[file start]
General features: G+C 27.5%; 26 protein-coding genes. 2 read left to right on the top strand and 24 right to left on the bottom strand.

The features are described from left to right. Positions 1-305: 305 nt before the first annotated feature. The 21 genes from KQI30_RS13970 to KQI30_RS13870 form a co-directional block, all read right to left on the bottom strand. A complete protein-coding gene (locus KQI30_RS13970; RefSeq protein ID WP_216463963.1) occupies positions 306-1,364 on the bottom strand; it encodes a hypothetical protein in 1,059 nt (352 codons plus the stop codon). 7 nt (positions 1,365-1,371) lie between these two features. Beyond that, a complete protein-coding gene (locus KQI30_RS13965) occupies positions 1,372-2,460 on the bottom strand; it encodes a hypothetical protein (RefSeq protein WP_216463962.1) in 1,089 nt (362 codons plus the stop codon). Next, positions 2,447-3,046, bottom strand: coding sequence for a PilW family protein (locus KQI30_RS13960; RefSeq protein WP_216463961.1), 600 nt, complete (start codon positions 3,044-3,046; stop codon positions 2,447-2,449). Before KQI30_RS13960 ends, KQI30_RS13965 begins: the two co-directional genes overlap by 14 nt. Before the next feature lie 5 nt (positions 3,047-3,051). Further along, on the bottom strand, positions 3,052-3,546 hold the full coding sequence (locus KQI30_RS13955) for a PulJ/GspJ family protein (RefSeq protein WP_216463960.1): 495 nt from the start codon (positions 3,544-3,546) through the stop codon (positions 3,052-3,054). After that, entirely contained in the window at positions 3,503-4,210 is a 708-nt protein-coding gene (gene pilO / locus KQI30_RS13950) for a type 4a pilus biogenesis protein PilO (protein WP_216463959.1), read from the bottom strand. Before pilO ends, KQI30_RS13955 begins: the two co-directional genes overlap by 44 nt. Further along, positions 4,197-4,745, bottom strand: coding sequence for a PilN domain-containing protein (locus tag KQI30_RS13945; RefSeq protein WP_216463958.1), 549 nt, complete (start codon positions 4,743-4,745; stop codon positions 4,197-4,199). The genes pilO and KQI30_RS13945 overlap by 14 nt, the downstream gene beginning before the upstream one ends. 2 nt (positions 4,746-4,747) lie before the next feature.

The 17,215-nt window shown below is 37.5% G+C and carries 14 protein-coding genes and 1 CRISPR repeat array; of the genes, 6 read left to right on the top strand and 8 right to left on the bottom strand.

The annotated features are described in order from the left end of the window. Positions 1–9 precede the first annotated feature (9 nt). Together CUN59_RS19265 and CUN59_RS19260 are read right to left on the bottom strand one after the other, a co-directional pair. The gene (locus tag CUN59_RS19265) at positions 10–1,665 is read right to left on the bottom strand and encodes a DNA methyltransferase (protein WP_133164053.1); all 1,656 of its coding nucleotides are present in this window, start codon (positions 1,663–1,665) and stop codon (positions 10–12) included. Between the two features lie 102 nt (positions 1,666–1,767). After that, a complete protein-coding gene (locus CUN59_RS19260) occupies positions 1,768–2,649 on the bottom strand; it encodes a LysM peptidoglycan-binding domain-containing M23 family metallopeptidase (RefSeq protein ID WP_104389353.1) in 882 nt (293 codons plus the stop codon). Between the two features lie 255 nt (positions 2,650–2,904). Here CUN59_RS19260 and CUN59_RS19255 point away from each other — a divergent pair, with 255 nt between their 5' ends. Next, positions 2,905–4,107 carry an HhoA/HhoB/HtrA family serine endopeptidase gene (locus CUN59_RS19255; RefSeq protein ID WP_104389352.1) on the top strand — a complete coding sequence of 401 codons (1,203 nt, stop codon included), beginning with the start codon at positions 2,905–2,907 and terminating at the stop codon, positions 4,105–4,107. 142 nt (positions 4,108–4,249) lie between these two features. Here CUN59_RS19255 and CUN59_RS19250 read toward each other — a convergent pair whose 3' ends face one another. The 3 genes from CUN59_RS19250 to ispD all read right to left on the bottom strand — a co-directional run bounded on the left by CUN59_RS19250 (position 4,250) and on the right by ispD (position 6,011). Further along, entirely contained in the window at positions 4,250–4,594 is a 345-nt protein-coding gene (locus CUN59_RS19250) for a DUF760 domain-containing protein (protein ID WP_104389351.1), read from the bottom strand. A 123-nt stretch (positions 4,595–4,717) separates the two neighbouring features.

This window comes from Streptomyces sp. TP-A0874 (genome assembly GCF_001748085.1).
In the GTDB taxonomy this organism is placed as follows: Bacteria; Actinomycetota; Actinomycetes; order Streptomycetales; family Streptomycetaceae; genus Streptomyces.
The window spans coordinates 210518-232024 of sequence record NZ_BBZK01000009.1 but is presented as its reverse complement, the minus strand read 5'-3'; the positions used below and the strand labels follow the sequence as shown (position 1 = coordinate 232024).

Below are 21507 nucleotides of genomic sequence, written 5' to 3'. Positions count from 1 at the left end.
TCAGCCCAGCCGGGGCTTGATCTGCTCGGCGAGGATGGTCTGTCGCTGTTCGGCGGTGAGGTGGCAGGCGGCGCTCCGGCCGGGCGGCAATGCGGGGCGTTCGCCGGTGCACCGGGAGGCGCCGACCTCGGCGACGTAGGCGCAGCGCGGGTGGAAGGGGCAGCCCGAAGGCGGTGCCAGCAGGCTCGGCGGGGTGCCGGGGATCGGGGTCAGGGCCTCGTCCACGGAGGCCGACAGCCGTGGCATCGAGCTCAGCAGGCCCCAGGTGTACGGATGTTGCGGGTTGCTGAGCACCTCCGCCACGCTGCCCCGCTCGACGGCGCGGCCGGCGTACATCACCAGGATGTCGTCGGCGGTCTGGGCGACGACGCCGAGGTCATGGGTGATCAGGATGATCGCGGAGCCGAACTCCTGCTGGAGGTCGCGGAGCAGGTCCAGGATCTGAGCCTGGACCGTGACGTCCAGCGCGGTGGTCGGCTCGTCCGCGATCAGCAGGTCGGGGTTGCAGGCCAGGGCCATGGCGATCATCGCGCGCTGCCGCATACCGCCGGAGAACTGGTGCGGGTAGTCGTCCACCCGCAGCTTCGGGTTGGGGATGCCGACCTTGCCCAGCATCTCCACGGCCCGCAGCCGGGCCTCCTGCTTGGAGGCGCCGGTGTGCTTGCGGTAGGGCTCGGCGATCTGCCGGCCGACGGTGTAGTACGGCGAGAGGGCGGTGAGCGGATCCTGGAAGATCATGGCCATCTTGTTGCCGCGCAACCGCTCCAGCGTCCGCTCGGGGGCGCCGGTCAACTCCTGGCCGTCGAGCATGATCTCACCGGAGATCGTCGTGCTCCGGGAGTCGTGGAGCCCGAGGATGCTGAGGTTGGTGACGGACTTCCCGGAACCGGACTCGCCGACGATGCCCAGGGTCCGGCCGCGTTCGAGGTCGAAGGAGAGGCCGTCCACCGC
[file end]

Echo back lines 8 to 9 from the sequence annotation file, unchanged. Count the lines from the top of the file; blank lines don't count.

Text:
Below are 21507 nucleotides of genomic sequence, written 5' to 3'. Positions count from 1 at the left end.
TCAGCCCAGCCGGGGCTTGATCTGCTCGGCGAGGATGGTCTGTCGCTGTTCGGCGGTGAGGTGGCAGGCGGCGCTCCGGCCGGGCGGCAATGCGGGGCGTTCGCCGGTGCACCGGGAGGCGCCGACCTCGGCGACGTAGGCGCAGCGCGGGTGGAAGGGGCAGCCCGAAGGCGGTGCCAGCAGGCTCGGCGGGGTGCCGGGGATCGGGGTCAGGGCCTCGTCCACGGAGGCCGACAGCCGTGGCATCGAGCTCAGCAGGCCCCAGGTGTACGGATGTTGCGGGTTGCTGAGCACCTCCGCCACGCTGCCCCGCTCGACGGCGCGGCCGGCGTACATCACCAGGATGTCGTCGGCGGTCTGGGCGACGACGCCGAGGTCATGGGTGATCAGGATGATCGCGGAGCCGAACTCCTGCTGGAGGTCGCGGAGCAGGTCCAGGATCTGAGCCTGGACCGTGACGTCCAGCGCGGTGGTCGGCTCGTCCGCGATCAGCAGGTCGGGGTTGCAGGCCAGGGCCATGGCGATCATCGCGCGCTGCCGCATACCGCCGGAGAACTGGTGCGGGTAGTCGTCCACCCGCAGCTTCGGGTTGGGGATGCCGACCTTGCCCAGCATCTCCACGGCCCGCAGCCGGGCCTCCTGCTTGGAGGCGCCGGTGTGCTTGCGGTAGGGCTCGGCGATCTGCCGGCCGACGGTGTAGTACGGCGAGAGGGCGGTGAGCGGATCCTGGAAGATCATGGCCATCTTGTTGCCGCGCAACCGCTCCAGCGTCCGCTCGGGGGCGCCGGTCAACTCCTGGCCGTCGAGCATGATCTCACCGGAGATCGTCGTGCTCCGGGAGTCGTGGAGCCCGAGGATGCTGAGGTTGGTGACGGACTTCCCGGAACCGGACTCGCCGACGATGCCCAGGGTCCGGCCGCGTTCGAGGTCGAAGGAGAGGCCGTCCACCGC